Avoiding Deceptive Sales

deceptive sales

Deceptive sales are when companies or agencies sell products, services or policies that are not in fact legitimate. This can occur in a variety of lines of insurance, including auto, homeowners, health, life, workers’ compensation and medical malpractice.

If you are a consumer who has received a high-pressure sales pitch from an insurance company or agent, avoid them immediately and contact your state’s Department of Insurance. They will have information on companies and agents that sell illegal insurance. They will also provide tips for avoiding deceptive insurance sales practices.

Some of the common tactics used by deceptive salespeople are:

One tactic is to make grandiose claims. These claims are often used to make people think that the product or service will save them money, cure a disease or help them protect themselves financially from illness or injury. This is deceptive marketing and can be dangerous.

Another tactic is to offer products for a lower price than they are actually worth. These kinds of offers are typically referred to as “drip pricing” and can lead to consumers buying products that they would not otherwise purchase.

This can be particularly dangerous in the area of home security and safety products. ADT, for example, has faced over 4,200 complaints in 2014 alone from customers who say they were tricked into buying products from other companies.

The company has a long history of addressing these issues and has worked with the Better Business Bureau to clean up its act. The company has a track record of winning deceptive sales lawsuits and is dedicated to keeping consumers safe from unscrupulous salespeople.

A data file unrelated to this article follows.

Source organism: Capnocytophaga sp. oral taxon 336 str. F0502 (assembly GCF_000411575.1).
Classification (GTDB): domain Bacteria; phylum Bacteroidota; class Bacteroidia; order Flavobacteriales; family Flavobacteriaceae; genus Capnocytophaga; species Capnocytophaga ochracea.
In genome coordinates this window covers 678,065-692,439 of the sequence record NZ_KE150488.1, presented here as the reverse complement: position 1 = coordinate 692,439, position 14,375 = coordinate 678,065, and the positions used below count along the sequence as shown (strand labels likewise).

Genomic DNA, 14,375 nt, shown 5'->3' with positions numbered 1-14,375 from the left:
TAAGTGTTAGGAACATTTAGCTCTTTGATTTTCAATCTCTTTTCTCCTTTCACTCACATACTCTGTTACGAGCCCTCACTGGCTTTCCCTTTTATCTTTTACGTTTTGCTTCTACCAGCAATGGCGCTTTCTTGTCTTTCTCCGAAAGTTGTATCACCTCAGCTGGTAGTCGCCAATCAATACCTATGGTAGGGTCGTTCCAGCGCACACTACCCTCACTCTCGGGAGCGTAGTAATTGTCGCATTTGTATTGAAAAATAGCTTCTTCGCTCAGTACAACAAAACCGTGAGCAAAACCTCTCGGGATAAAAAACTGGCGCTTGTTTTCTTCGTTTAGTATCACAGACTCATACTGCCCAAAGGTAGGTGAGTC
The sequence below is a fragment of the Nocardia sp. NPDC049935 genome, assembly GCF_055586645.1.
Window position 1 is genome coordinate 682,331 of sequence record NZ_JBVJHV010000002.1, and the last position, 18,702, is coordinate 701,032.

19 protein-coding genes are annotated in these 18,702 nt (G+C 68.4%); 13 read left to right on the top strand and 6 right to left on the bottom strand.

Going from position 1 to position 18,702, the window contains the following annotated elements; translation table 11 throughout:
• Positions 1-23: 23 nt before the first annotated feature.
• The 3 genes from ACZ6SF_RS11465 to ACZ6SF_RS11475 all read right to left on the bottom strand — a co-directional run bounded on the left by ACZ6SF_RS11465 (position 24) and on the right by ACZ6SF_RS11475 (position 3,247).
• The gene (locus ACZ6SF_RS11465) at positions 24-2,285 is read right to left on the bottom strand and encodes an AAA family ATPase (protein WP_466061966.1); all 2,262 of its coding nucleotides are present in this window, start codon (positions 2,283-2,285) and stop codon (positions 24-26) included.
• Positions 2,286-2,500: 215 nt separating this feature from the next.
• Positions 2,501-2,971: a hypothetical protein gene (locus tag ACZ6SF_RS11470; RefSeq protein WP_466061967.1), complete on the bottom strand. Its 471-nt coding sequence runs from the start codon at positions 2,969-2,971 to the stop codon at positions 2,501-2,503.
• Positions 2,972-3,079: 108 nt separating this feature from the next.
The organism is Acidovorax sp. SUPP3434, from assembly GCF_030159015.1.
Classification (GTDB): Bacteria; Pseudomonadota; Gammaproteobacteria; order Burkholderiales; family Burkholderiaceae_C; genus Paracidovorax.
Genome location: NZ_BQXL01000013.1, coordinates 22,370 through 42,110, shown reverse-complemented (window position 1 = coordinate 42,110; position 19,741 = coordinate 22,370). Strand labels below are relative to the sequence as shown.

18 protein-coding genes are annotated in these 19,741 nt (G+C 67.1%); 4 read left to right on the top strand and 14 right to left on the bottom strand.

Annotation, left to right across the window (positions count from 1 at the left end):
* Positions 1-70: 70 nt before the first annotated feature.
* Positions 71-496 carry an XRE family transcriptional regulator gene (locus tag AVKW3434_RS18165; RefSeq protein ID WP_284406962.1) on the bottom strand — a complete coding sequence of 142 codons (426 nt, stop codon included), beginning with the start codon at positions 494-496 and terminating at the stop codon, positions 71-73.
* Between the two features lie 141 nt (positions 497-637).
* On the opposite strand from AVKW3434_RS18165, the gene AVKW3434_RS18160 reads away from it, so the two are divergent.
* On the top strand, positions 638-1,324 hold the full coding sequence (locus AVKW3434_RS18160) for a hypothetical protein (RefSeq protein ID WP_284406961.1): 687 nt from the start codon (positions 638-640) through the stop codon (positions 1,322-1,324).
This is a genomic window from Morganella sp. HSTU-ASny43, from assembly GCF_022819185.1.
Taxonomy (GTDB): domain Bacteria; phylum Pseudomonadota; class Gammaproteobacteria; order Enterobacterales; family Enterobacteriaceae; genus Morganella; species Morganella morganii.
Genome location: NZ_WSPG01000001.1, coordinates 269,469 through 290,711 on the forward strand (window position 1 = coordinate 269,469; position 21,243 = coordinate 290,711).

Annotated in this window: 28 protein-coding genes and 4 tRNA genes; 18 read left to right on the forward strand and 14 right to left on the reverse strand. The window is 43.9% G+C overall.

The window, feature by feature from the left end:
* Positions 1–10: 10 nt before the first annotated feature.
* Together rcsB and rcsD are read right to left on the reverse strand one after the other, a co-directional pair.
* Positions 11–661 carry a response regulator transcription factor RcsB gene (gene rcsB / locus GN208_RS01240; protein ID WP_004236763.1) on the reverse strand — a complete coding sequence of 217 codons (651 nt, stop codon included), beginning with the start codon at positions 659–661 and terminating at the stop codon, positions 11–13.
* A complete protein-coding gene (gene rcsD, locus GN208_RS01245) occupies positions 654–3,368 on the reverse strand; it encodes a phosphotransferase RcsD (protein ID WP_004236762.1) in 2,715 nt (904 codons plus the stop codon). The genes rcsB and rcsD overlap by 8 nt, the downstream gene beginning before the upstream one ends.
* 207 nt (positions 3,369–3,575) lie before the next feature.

In addition to being a violation of federal law, deceptive sales practices can be a significant financial burden for consumers who have to pay for a product or service that does not work as advertised. ADT estimates that a typical customer loses anywhere from $150 to $500 when purchasing a fraudulent product or service.

There are many different forms of deceptive sales, including misleading product or service claims and unfair and deceptive advertising practices. This article explores how these practices are rife in the insurance industry and what they do to erode trust between consumers and insurance agents.

It is important to remember that even though insurance sales are regulated, the laws are not perfect and companies do not always do the right thing. This is why it is important to do your homework and to use the following tips:

A representation may be misleading if it conveys two or more meanings to a reasonable consumer, one of which is not intended. It may be misleading if the consumer’s interpretation of the representation is reasonable under the circumstances and if a significant minority of consumers in the relevant class are misled.

SS 233.3

This provision prohibits an advertiser from advertising retail prices that have been established or suggested by manufacturers or nonretail distributors, unless substantial sales at that price have actually been made. Generally, however, this rule is not as strict as it should be for the reason that list or suggested prices are more often influenced by changing competition conditions than they were in the past.

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